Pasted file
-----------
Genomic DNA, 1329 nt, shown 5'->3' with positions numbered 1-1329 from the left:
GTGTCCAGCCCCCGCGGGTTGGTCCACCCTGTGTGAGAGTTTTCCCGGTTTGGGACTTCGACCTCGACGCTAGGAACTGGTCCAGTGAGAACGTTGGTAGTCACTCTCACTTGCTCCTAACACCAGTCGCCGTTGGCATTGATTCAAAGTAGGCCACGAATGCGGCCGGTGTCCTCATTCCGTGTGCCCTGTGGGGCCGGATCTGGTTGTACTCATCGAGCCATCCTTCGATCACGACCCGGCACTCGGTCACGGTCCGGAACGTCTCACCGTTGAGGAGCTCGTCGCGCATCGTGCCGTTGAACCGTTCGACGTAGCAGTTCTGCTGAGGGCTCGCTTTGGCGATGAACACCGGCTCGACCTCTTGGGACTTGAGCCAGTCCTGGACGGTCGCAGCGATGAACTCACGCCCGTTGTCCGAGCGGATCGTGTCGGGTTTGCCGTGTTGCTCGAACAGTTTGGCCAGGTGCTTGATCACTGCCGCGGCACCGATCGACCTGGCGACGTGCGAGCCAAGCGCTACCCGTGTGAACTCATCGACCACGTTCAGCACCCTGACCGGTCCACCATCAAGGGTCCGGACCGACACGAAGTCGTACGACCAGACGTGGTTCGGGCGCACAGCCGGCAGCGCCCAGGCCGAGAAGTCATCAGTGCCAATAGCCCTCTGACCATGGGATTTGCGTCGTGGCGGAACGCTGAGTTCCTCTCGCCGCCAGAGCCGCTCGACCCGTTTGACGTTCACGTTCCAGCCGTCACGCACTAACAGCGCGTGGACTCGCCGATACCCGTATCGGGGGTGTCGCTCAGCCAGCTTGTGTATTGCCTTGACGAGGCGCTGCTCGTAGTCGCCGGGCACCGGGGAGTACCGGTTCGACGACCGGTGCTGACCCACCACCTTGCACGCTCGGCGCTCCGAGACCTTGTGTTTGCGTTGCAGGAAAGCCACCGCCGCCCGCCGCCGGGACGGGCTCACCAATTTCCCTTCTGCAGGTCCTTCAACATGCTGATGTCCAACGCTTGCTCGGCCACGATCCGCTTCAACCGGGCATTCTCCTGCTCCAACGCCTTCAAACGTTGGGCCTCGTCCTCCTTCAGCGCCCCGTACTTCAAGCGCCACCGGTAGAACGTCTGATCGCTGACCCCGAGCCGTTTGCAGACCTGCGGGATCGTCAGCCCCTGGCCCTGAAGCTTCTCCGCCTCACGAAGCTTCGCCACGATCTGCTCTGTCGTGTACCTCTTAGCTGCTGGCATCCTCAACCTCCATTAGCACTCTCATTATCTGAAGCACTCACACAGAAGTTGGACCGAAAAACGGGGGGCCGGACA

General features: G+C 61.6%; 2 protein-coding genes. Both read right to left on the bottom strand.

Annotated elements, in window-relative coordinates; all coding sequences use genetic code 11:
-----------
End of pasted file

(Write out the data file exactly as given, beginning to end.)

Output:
Genomic DNA, 1329 nt, shown 5'->3' with positions numbered 1-1329 from the left:
GTGTCCAGCCCCCGCGGGTTGGTCCACCCTGTGTGAGAGTTTTCCCGGTTTGGGACTTCGACCTCGACGCTAGGAACTGGTCCAGTGAGAACGTTGGTAGTCACTCTCACTTGCTCCTAACACCAGTCGCCGTTGGCATTGATTCAAAGTAGGCCACGAATGCGGCCGGTGTCCTCATTCCGTGTGCCCTGTGGGGCCGGATCTGGTTGTACTCATCGAGCCATCCTTCGATCACGACCCGGCACTCGGTCACGGTCCGGAACGTCTCACCGTTGAGGAGCTCGTCGCGCATCGTGCCGTTGAACCGTTCGACGTAGCAGTTCTGCTGAGGGCTCGCTTTGGCGATGAACACCGGCTCGACCTCTTGGGACTTGAGCCAGTCCTGGACGGTCGCAGCGATGAACTCACGCCCGTTGTCCGAGCGGATCGTGTCGGGTTTGCCGTGTTGCTCGAACAGTTTGGCCAGGTGCTTGATCACTGCCGCGGCACCGATCGACCTGGCGACGTGCGAGCCAAGCGCTACCCGTGTGAACTCATCGACCACGTTCAGCACCCTGACCGGTCCACCATCAAGGGTCCGGACCGACACGAAGTCGTACGACCAGACGTGGTTCGGGCGCACAGCCGGCAGCGCCCAGGCCGAGAAGTCATCAGTGCCAATAGCCCTCTGACCATGGGATTTGCGTCGTGGCGGAACGCTGAGTTCCTCTCGCCGCCAGAGCCGCTCGACCCGTTTGACGTTCACGTTCCAGCCGTCACGCACTAACAGCGCGTGGACTCGCCGATACCCGTATCGGGGGTGTCGCTCAGCCAGCTTGTGTATTGCCTTGACGAGGCGCTGCTCGTAGTCGCCGGGCACCGGGGAGTACCGGTTCGACGACCGGTGCTGACCCACCACCTTGCACGCTCGGCGCTCCGAGACCTTGTGTTTGCGTTGCAGGAAAGCCACCGCCGCCCGCCGCCGGGACGGGCTCACCAATTTCCCTTCTGCAGGTCCTTCAACATGCTGATGTCCAACGCTTGCTCGGCCACGATCCGCTTCAACCGGGCATTCTCCTGCTCCAACGCCTTCAAACGTTGGGCCTCGTCCTCCTTCAGCGCCCCGTACTTCAAGCGCCACCGGTAGAACGTCTGATCGCTGACCCCGAGCCGTTTGCAGACCTGCGGGATCGTCAGCCCCTGGCCCTGAAGCTTCTCCGCCTCACGAAGCTTCGCCACGATCTGCTCTGTCGTGTACCTCTTAGCTGCTGGCATCCTCAACCTCCATTAGCACTCTCATTATCTGAAGCACTCACACAGAAGTTGGACCGAAAAACGGGGGGCCGGACA

General features: G+C 61.6%; 2 protein-coding genes. Both read right to left on the bottom strand.

Annotated elements, in window-relative coordinates; all coding sequences use genetic code 11: